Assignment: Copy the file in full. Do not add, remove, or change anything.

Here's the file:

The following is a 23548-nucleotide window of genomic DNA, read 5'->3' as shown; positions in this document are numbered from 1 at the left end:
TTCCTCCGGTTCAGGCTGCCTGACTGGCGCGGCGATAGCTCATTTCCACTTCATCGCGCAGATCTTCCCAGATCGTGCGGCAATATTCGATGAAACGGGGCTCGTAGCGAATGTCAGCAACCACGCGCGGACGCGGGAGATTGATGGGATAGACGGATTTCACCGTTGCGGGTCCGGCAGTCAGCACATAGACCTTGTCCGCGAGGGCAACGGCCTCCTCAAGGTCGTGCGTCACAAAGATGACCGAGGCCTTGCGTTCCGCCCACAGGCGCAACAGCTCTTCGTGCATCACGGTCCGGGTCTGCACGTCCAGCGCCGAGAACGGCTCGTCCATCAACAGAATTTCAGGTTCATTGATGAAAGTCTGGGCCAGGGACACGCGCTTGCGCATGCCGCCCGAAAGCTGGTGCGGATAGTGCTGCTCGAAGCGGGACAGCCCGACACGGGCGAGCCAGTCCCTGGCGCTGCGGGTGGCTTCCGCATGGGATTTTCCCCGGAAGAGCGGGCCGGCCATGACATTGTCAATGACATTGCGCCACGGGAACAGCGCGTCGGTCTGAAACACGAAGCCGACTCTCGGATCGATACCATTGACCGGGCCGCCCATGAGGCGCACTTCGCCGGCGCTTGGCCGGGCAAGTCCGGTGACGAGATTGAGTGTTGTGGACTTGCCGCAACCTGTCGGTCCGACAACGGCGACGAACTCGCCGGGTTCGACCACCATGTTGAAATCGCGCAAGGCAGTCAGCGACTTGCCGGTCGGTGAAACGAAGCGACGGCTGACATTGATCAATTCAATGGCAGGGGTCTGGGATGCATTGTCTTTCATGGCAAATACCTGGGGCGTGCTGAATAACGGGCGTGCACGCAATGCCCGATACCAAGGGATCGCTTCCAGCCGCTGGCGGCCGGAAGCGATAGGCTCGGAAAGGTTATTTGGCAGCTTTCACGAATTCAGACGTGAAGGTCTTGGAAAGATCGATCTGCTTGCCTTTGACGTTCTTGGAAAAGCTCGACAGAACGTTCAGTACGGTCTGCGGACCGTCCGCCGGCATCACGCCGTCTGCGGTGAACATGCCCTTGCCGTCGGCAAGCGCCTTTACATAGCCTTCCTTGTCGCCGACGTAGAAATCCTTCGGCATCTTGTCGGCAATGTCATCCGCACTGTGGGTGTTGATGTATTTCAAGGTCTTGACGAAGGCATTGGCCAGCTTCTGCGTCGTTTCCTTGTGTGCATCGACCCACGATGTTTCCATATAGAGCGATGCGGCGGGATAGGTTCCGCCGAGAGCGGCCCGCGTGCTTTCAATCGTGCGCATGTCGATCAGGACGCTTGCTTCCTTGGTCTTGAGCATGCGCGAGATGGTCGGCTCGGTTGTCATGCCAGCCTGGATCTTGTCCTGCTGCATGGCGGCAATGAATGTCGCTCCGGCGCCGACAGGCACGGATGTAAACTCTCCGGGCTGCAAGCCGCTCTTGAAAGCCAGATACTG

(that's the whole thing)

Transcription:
The following is a 23548-nucleotide window of genomic DNA, read 5'->3' as shown; positions in this document are numbered from 1 at the left end:
TTCCTCCGGTTCAGGCTGCCTGACTGGCGCGGCGATAGCTCATTTCCACTTCATCGCGCAGATCTTCCCAGATCGTGCGGCAATATTCGATGAAACGGGGCTCGTAGCGAATGTCAGCAACCACGCGCGGACGCGGGAGATTGATGGGATAGACGGATTTCACCGTTGCGGGTCCGGCAGTCAGCACATAGACCTTGTCCGCGAGGGCAACGGCCTCCTCAAGGTCGTGCGTCACAAAGATGACCGAGGCCTTGCGTTCCGCCCACAGGCGCAACAGCTCTTCGTGCATCACGGTCCGGGTCTGCACGTCCAGCGCCGAGAACGGCTCGTCCATCAACAGAATTTCAGGTTCATTGATGAAAGTCTGGGCCAGGGACACGCGCTTGCGCATGCCGCCCGAAAGCTGGTGCGGATAGTGCTGCTCGAAGCGGGACAGCCCGACACGGGCGAGCCAGTCCCTGGCGCTGCGGGTGGCTTCCGCATGGGATTTTCCCCGGAAGAGCGGGCCGGCCATGACATTGTCAATGACATTGCGCCACGGGAACAGCGCGTCGGTCTGAAACACGAAGCCGACTCTCGGATCGATACCATTGACCGGGCCGCCCATGAGGCGCACTTCGCCGGCGCTTGGCCGGGCAAGTCCGGTGACGAGATTGAGTGTTGTGGACTTGCCGCAACCTGTCGGTCCGACAACGGCGACGAACTCGCCGGGTTCGACCACCATGTTGAAATCGCGCAAGGCAGTCAGCGACTTGCCGGTCGGTGAAACGAAGCGACGGCTGACATTGATCAATTCAATGGCAGGGGTCTGGGATGCATTGTCTTTCATGGCAAATACCTGGGGCGTGCTGAATAACGGGCGTGCACGCAATGCCCGATACCAAGGGATCGCTTCCAGCCGCTGGCGGCCGGAAGCGATAGGCTCGGAAAGGTTATTTGGCAGCTTTCACGAATTCAGACGTGAAGGTCTTGGAAAGATCGATCTGCTTGCCTTTGACGTTCTTGGAAAAGCTCGACAGAACGTTCAGTACGGTCTGCGGACCGTCCGCCGGCATCACGCCGTCTGCGGTGAACATGCCCTTGCCGTCGGCAAGCGCCTTTACATAGCCTTCCTTGTCGCCGACGTAGAAATCCTTCGGCATCTTGTCGGCAATGTCATCCGCACTGTGGGTGTTGATGTATTTCAAGGTCTTGACGAAGGCATTGGCCAGCTTCTGCGTCGTTTCCTTGTGTGCATCGACCCACGATGTTTCCATATAGAGCGATGCGGCGGGATAGGTTCCGCCGAGAGCGGCCCGCGTGCTTTCAATCGTGCGCATGTCGATCAGGACGCTTGCTTCCTTGGTCTTGAGCATGCGCGAGATGGTCGGCTCGGTTGTCATGCCAGCCTGGATCTTGTCCTGCTGCATGGCGGCAATGAATGTCGCTCCGGCGCCGACAGGCACGGATGTAAACTCTCCGGGCTGCAAGCCGCTCTTGAAAGCCAGATACTG